Harriet Harman

Labour Member of Parliament for Camberwell & Peckham

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HARRIET HARMAN TO LEAD LABOUR’S GENERAL ELECTION FIGHT FOR WOMEN AS TORY WOMEN PROBLEM DEEPENS

Harriet Harman MP, Labour’s Deputy Leader, will take a leading role in Labour’s general election campaign to win the support of women voters. 

She will work closely with the General Election Coordinator, Douglas Alexander, the Vice Chair of the Election Campaign, Lucy Powell and the Shadow Women and Equalities Minister, Gloria De Piero alongside women across Labour’s movement.

 This comes at a time when new analysis of Tory candidates in battleground seats reveals that David Cameron is failing to act on his ‘women problem’. Over three quarters of Tory candidates (77 per cent) in the battleground seats at the next election are male. 100 out of 130 Tory candidates are male whilst over half of Labour’s target seats have women candidates and only 25 per cent of Labour’s retirement seats, have male candidates.

 Labour will show that it is the only Party which will deliver for women in terms of its people, policies and politics by running a campaign which:

  • Has a strong offer for women in its manifesto.
  • Puts women’s concerns at the heart of the campaign in terms of spokespeople, news stories and events including a tour across the regions and nations.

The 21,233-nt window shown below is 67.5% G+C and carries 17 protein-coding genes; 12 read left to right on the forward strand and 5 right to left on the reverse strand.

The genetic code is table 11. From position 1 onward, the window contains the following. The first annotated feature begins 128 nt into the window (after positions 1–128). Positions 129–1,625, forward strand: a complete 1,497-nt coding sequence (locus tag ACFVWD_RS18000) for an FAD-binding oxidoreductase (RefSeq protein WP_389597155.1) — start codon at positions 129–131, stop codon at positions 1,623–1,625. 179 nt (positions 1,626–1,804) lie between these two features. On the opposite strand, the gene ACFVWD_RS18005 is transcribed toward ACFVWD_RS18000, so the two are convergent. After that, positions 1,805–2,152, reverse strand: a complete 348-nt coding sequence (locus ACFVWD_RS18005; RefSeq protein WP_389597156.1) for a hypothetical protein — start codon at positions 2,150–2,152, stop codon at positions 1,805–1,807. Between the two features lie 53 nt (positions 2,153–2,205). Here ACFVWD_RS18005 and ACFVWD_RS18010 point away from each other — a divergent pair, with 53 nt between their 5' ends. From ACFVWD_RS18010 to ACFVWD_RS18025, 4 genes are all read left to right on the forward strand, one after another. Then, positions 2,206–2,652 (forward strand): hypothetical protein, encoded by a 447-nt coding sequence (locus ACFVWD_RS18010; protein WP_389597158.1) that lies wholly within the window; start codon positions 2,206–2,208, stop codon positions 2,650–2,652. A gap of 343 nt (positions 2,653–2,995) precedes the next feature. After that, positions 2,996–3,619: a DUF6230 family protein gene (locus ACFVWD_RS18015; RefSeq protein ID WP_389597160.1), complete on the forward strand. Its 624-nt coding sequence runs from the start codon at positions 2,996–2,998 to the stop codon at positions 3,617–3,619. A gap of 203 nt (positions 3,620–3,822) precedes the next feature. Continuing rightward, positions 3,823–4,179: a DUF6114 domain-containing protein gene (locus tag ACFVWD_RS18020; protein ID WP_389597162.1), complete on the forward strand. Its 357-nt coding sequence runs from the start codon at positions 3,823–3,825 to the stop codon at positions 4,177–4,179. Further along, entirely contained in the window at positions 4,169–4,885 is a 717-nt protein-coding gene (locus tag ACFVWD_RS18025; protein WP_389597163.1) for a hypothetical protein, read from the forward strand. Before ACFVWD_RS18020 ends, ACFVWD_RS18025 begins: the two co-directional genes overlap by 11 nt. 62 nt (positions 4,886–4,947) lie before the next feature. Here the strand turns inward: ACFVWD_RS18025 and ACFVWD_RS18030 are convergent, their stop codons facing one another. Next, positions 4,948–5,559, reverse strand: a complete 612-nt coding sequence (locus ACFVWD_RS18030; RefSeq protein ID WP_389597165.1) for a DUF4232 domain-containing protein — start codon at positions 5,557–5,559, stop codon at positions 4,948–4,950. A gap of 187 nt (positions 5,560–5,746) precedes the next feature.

• Reminds women voters about Labour’s strong record on issues like childcare, family care, equal pay and tackling domestic violence.
  • Highlights the Tory and Lib Dem actions which have made life harder for women such as tax changes, public sector cuts and the continued pay gap.
  • Harnesses the energy, strength and breadth of Labour’s women, including the 1000 activists who attended this year’s annual Women’s Conference and the hundreds of women across the country who participated in Gloria’s highly successful “What Women Want” tour and Harriet’s Older Women’s Commission.
  • Draws on the talent of Labour women members, trade unionists, MPs, frontbenchers, Shadow Cabinet members, Peers, Councillors, MSPs, AMs and MEPs
  • And works with women’s organisations and the women’s movement in this country.

 

Importance of women's votes to Labour winning

 Recent polling in 57 of Labour’s target seats, shows that in 84 per cent (48/57 seats) Labour is well out in front with women - with an average lead of 9 per cent over the Tories. Examples include Carlisle where Labour's lead with women is 13 per cent and Redcar where Labour leads with women by 22 per cent.  Lee Sherriff in Carlisle and Anna Turley in Redcar are just two of the Labour women candidates hopes will join Labour in Parliament next year.


Harriet Harman MP, Deputy Leader of the Labour Party said:

 “Under this Government the progress in women's lives has stalled and is now falling back. For women to make progress there must be a Labour government and women's votes will be key to getting a Labour government.

 “This election is going to be a close contest. But women hold the balance of power and will determine whether we have a Tory or Labour Prime Minister in No10.

 “Labour listens to women and speaks up for women.  Labour is the party of and for women, in our people our policies and our politics

 “We have a great team of Labour women across the country and I will be working closely with Douglas Alexander, Lucy Powell and Gloria De Piero and Labour's whole team, putting women at the heart of Labour’s election campaign.”

 

Gloria De Piero, Shadow Women and Equalities Minister said: